All images: ryan gobuty
Despite the epic meltdown that’s dashed projects across California, L.A. Live, the mixed-use downtown mega-complex, is actually finished. And hovering above everything, the 55-story JW Marriott Hotel and Ritz-Carlton Hotel and Residences at its eastern end opened yesterday (more or less—the Ritz portion formally opens on March 15). Designed by Gensler, the $1 billion project includes 877 Marriott guest rooms, 124 Ritz hotel rooms, 224 condos, and an 80,000-square-foot conference center.
While the 2 million-square-foot building’s irregular, tapering shape is impossible to miss from anywhere within eyeshot of downtown, what’s perhaps most interesting about this project are the design and construction strategies that helped create the form, streamline the process, and fit a monster of a program neatly into one complex building.
The tower’s bulging profile was brought about by the need to make the Ritz-Carlton suites and condos larger than the JW Marriott rooms below. The latter are all 10 feet tall and 30 feet long, while the Ritz-Carlton rooms and residences above them vary from 10 feet 6 inches to 14 feet tall and 38 to 42 feet long. The move was made possible through curved steel columns installed near the top of the building, making it easier to hang the giant glass curtain wall and support the main structure. This curtain wall was installed from the outside-in, via a massive crane, which is a more efficient technique than installing from the inside, as is typical in such buildings.
To keep the many height differentials from cluttering the facade, Gensler designed a unifying glass mosaic. This skin, or “veil,” is composed of alternating transparent, translucent, and fritted glass, along with units colored in blue, silver, and gray, all accented with metal panels. The veil’s glass becomes more transparent as it rises vertically, providing clear views for the condominiums while meeting Title 24’s new 60 percent transparency requirements. Because the glass all has the same light transmission value, the different colors offer the same amount of illumination on the interior.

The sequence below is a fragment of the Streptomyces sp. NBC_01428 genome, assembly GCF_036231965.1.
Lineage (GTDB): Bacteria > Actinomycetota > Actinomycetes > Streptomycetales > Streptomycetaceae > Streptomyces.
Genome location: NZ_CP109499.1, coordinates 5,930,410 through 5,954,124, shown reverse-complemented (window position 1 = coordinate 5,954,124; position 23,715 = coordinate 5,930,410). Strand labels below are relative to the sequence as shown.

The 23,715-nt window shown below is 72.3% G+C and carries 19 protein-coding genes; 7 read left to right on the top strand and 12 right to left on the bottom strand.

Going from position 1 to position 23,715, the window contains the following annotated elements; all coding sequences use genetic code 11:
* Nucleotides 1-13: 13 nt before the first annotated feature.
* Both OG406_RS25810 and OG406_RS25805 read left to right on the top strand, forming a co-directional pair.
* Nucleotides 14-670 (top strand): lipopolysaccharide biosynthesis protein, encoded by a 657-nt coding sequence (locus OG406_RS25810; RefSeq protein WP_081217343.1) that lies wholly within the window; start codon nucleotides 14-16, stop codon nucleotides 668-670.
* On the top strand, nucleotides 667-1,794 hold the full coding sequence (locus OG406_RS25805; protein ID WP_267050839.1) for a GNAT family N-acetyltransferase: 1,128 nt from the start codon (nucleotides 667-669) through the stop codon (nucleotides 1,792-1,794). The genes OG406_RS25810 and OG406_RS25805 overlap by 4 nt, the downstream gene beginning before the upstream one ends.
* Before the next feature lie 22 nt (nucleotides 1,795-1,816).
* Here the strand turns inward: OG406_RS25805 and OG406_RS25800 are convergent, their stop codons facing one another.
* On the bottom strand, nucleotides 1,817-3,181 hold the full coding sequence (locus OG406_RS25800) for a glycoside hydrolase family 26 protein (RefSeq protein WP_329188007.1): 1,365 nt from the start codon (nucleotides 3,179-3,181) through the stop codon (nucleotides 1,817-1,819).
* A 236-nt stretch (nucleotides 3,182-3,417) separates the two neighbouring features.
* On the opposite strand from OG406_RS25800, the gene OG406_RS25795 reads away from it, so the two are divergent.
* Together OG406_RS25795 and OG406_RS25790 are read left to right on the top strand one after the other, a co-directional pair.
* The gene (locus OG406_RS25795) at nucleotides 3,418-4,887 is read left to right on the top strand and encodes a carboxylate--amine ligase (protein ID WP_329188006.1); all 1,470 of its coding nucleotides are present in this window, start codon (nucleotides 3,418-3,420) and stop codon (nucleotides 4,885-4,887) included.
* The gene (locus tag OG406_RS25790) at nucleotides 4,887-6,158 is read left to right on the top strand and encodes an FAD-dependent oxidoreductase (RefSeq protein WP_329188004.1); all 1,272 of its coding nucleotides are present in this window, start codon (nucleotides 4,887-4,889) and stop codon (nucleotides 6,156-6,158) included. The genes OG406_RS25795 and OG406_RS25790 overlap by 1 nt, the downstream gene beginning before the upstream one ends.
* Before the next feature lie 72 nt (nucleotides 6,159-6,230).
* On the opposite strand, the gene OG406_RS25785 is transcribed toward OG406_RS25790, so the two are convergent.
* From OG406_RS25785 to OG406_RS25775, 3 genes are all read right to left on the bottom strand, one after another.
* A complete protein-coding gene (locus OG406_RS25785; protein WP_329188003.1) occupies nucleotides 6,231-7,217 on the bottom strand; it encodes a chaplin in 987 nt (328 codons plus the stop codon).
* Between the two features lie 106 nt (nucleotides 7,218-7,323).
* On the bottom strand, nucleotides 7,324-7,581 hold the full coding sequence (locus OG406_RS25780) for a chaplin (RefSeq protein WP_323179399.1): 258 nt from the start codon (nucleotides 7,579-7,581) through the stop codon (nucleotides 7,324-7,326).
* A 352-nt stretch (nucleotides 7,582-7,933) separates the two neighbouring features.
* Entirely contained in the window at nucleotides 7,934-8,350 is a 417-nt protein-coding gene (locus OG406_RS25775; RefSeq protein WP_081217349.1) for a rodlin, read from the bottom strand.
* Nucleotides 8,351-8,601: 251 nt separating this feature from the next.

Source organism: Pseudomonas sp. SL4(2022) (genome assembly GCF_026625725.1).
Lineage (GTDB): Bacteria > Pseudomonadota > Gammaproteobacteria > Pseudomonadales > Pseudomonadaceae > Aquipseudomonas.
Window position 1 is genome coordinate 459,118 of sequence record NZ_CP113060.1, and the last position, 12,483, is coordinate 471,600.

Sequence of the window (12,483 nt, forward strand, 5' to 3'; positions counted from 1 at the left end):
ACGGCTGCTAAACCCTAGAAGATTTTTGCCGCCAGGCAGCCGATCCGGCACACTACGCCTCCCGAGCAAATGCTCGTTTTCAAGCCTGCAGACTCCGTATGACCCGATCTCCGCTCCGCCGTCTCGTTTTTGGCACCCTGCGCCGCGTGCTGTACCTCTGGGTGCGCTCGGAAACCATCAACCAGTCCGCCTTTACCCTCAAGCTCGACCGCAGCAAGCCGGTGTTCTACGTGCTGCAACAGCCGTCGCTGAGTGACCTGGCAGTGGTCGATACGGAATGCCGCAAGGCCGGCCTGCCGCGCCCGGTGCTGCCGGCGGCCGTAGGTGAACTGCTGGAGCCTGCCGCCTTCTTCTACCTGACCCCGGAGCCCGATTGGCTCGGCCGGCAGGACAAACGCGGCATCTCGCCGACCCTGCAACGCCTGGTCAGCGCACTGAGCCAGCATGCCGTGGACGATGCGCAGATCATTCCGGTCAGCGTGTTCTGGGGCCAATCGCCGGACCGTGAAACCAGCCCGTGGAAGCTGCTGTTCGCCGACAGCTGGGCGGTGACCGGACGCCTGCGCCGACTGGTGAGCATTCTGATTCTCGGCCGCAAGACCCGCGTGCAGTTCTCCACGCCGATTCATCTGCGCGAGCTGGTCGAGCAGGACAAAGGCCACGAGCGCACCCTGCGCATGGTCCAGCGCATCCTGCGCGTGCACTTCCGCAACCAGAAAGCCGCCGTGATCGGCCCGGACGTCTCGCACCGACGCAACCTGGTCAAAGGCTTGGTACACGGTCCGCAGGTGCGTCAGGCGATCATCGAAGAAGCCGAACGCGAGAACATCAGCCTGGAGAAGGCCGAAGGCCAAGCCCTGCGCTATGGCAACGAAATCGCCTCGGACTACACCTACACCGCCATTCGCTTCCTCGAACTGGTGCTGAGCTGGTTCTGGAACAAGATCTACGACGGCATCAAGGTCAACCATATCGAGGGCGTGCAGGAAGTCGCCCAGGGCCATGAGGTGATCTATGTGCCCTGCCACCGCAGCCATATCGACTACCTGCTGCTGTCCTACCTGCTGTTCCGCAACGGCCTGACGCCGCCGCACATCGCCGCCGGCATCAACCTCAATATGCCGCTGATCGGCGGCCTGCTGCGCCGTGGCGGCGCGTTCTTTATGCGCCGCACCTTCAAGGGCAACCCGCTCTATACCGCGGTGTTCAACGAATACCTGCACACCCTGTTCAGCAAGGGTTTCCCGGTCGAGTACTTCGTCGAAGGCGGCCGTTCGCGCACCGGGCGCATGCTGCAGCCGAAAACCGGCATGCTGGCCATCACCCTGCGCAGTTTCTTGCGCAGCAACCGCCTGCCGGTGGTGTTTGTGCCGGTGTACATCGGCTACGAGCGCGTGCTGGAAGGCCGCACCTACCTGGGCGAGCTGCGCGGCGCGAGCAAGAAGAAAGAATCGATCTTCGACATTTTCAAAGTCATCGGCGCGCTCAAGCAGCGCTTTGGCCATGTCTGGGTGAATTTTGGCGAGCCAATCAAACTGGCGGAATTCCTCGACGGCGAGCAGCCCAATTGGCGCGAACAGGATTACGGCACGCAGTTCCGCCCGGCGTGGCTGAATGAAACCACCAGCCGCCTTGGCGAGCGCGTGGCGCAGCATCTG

The L-shaped building’s program, which features well over one thousand rooms, was also complicated because Marriott wanted to separate the Ritz rooms and amenities from those of the Marriott. They loaded both intersecting wings of the first segment with Marriott rooms, then stacked the Ritz portions above, creating an intimate Ritz entry on the 26th floor. The Marriott’s cavernous, 50-foot-tall lobby is located on the ground floor. That podium space makes a visual connection to L.A. Live and to downtown through glass facades that cantilever from the building frame to create point-supported “floating” walls. Each entity also has its own pool deck and private bar—the Marriott’s on the 4th floor and the Ritz’s on the 26th floor.
Another important element for any California building is earthquake-proofing. This tower uses a thin, steel-plate shear wall system instead of thicker concrete shear walls in order to speed construction and avoid concrete settling, while also increasing the square footage inside the building and maximizing views. The steel plates range from ¼ inch to ½ inch in width, instead of the usual three-foot-thick shear wall. In all, said Gensler principal Kap Malik, the process saved four months of concrete work and 4,000 yards of concrete, and allowed the building to rise four stories higher than a concrete structure would have allowed, increasing the value of the project by $8 million. The building is further braced horizontally with outrigger trusses at the 26th and 53rd floors, an alternative to a thick concrete core.
This thin steel system also required the use of fewer building materials, a sustainable strategy accompanied by water-efficient fixtures and landscaping, as well as solar reflecting materials on the roof. It’s not a groundbreaking list of green features, and the overall aesthetic of the building, while dynamic, is not earth-shattering. Still, the tower is a major step forward for L.A. Live, an urban project that has been sorely lacking in innovative design and urbanism.